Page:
That words have a kind of life of their own can be seen in a play on words or in ‘slips’(Freud, 1905). An offensive idea that has been repressed and pushed into the unconscious appears unintentionally in the shape of a word again; this is usually phonetically similar and replaces the conscious intended, emotionally ‘harmless’ word. The repressed idea utilizes the string of the word formation, to bypass the superego, and pave its way into light to shame the Ego in the very moment of speaking.

What happens if several words exist for the Signified 
Even within each individual language, those signifieds charged with strong emotions have many synonymous signifiers. According to the analytical hypothesis, the choice of a word is consciously and unconsciously determined, for example, by its emotional reference. Synonyms are arranging themselves based on their memory traces with each other and are chosen based on conscious and unconscious need for the occasion. Under particular circumstances these determinants are changeable and also influenced by current events. Analytical interpretations, for example those that lead to ‘catastrophic changes’(Bion, 1974), and traumatic experiences can fundamentally change these determinants. A word, that was hated based on its associated memories, can be ‘defused’by uncovering and processing its associated memory traces. The opposite is also possible; a word that had hardly any color until now, can be filled with life through making a meaningful connection.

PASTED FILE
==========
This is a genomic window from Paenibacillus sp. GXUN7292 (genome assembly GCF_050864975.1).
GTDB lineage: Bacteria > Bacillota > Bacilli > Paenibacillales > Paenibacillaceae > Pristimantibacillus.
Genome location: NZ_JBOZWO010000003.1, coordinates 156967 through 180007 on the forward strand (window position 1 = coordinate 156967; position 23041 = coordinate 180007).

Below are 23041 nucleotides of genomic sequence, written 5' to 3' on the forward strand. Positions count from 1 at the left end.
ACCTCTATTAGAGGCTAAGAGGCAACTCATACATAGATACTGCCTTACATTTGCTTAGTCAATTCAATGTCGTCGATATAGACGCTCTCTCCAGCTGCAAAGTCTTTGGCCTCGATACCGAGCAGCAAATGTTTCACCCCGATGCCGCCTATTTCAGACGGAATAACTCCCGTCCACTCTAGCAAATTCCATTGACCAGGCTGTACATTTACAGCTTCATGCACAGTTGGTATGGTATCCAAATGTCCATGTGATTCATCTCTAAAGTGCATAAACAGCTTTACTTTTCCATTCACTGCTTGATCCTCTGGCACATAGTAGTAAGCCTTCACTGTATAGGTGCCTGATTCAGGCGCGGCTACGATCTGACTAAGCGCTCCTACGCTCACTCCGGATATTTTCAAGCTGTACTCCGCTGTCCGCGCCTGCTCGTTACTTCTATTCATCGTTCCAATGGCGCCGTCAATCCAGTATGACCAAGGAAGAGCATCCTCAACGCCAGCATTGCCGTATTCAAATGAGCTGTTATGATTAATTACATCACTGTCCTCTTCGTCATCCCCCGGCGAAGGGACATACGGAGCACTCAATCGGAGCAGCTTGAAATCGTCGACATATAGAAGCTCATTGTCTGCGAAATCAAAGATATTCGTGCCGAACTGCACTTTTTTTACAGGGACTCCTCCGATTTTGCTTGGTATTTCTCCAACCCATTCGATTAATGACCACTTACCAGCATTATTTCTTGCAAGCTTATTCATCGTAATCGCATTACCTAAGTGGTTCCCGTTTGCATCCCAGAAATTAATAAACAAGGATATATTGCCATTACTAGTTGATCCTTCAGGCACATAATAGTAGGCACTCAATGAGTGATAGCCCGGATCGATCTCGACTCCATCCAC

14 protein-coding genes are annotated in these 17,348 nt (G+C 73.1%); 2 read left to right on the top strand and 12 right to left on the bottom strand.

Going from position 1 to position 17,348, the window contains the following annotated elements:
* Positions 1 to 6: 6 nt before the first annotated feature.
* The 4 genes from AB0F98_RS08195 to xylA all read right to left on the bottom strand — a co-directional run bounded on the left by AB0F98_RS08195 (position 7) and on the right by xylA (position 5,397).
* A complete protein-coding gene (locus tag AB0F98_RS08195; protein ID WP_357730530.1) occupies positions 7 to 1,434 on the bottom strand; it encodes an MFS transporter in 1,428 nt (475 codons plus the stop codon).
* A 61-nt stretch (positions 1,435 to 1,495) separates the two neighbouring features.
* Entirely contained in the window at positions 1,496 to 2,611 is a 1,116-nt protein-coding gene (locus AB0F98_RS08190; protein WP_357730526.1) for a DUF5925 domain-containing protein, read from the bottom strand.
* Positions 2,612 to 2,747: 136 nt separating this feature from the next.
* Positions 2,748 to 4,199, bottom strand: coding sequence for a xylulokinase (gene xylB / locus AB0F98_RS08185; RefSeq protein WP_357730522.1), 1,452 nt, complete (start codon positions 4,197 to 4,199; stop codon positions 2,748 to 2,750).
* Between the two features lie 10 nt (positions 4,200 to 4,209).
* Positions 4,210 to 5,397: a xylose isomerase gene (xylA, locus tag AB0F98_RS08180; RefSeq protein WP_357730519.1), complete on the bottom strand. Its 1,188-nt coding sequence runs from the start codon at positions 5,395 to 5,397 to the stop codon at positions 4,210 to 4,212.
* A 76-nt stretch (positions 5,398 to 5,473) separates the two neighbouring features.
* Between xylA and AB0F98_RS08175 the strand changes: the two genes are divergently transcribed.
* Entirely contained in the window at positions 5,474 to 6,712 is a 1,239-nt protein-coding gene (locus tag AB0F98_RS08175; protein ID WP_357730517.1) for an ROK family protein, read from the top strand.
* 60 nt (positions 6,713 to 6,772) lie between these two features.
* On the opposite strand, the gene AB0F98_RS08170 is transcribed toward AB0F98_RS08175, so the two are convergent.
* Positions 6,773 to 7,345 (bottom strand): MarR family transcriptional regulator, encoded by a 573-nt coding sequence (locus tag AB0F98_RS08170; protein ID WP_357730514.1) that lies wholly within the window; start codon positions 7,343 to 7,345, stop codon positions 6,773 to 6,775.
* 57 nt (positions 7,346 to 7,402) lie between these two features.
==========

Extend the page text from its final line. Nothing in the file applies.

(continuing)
Now, how about words from a foreign or second language?